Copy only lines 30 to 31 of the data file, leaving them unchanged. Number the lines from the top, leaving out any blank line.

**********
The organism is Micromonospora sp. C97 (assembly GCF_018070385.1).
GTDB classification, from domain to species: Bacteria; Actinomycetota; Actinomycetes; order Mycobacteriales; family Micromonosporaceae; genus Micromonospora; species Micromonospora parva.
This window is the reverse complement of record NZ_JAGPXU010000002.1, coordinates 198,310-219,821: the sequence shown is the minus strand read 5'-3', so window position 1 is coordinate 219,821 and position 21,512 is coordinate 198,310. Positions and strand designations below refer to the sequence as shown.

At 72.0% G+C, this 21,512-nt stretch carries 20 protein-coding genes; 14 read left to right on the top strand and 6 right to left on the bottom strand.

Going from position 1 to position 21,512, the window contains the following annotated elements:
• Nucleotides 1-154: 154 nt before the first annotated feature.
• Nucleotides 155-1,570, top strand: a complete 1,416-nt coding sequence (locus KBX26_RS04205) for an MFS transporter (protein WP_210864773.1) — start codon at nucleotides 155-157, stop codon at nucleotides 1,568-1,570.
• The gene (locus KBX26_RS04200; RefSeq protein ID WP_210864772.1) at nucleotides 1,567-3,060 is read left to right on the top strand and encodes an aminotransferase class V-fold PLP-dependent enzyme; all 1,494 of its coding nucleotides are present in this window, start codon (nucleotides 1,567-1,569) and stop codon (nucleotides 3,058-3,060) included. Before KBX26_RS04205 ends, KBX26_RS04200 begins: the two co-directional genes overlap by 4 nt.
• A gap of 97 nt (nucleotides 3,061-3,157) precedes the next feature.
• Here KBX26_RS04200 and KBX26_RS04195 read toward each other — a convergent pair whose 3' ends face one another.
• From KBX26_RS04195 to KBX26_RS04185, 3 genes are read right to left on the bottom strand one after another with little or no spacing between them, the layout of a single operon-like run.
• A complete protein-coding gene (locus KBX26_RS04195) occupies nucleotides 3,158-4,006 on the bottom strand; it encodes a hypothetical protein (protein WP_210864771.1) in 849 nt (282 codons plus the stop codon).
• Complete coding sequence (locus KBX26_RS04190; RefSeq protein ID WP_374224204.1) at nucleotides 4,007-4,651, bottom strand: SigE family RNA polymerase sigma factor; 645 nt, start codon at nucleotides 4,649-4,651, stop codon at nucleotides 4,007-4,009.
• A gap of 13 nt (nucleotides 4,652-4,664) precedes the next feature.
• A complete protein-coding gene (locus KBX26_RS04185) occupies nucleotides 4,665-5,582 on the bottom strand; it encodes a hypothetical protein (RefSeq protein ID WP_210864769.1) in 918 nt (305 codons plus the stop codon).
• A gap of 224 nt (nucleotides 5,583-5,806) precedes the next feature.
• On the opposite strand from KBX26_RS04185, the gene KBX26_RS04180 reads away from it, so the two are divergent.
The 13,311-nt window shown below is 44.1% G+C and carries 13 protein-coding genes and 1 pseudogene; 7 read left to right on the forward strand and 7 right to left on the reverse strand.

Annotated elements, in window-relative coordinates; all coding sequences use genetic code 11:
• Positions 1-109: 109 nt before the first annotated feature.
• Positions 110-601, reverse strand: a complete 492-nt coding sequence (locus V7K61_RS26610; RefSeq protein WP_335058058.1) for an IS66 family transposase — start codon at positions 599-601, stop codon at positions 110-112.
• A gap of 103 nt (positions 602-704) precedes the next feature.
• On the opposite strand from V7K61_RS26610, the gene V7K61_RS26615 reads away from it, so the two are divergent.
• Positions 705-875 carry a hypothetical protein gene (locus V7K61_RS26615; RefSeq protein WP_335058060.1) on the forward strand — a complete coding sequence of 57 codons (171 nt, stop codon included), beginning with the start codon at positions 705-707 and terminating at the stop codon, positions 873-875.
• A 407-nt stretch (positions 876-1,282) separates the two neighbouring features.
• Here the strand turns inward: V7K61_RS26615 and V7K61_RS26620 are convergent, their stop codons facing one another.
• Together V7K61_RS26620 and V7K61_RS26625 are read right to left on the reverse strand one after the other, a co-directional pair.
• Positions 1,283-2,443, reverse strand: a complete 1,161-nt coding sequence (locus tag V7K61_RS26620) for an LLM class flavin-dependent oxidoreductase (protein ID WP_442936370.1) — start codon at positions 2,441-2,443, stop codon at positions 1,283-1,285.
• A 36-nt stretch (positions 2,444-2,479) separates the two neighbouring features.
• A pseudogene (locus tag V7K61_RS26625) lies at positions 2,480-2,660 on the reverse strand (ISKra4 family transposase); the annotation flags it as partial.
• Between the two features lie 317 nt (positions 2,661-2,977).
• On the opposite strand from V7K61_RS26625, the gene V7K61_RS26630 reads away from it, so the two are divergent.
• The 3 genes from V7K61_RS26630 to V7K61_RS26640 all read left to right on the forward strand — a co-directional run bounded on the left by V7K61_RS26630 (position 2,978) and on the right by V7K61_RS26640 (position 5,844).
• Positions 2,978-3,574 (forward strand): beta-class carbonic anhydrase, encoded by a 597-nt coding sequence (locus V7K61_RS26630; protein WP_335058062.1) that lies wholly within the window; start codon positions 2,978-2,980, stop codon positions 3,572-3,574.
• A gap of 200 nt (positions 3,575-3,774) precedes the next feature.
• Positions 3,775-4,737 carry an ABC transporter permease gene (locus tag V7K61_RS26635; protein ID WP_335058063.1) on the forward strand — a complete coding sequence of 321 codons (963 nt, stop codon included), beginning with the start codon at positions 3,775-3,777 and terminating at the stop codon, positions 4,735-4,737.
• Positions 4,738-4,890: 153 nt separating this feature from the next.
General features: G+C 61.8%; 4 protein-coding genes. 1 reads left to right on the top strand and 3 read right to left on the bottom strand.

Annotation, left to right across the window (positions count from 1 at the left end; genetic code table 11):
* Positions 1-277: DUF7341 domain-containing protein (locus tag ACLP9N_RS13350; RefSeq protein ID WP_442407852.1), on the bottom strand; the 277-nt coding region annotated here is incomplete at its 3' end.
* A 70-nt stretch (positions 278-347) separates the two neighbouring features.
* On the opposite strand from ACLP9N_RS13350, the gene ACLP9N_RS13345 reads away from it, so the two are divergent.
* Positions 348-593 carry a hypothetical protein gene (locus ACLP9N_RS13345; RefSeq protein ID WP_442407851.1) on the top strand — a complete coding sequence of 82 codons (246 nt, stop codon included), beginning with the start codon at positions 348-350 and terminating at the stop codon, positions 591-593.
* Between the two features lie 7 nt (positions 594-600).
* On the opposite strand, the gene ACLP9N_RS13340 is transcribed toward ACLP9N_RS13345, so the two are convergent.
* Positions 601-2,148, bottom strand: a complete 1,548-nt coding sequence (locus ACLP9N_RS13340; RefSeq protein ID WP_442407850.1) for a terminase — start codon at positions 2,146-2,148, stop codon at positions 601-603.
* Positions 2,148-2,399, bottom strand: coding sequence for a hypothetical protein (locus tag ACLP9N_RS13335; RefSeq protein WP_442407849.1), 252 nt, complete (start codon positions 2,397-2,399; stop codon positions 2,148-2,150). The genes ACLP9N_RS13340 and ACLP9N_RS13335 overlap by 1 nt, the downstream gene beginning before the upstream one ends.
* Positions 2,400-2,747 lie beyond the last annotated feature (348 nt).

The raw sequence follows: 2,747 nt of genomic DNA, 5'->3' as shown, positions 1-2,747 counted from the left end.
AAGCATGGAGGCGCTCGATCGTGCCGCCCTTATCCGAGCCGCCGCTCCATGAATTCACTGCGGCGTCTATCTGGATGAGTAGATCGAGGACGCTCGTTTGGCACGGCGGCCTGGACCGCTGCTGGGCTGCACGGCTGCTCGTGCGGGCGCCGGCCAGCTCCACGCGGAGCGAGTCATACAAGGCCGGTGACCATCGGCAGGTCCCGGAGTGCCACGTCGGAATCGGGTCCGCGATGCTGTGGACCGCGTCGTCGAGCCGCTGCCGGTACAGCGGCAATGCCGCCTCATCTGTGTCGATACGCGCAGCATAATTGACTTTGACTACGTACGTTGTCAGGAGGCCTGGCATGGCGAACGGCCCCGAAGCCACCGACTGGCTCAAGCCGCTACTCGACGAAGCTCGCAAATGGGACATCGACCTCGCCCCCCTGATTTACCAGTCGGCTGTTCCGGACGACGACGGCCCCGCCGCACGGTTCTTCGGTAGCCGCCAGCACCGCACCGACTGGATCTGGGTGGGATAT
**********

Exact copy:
• A pseudogene (locus tag V7K61_RS26625) lies at positions 2,480-2,660 on the reverse strand (ISKra4 family transposase); the annotation flags it as partial.
• Between the two features lie 317 nt (positions 2,661-2,977).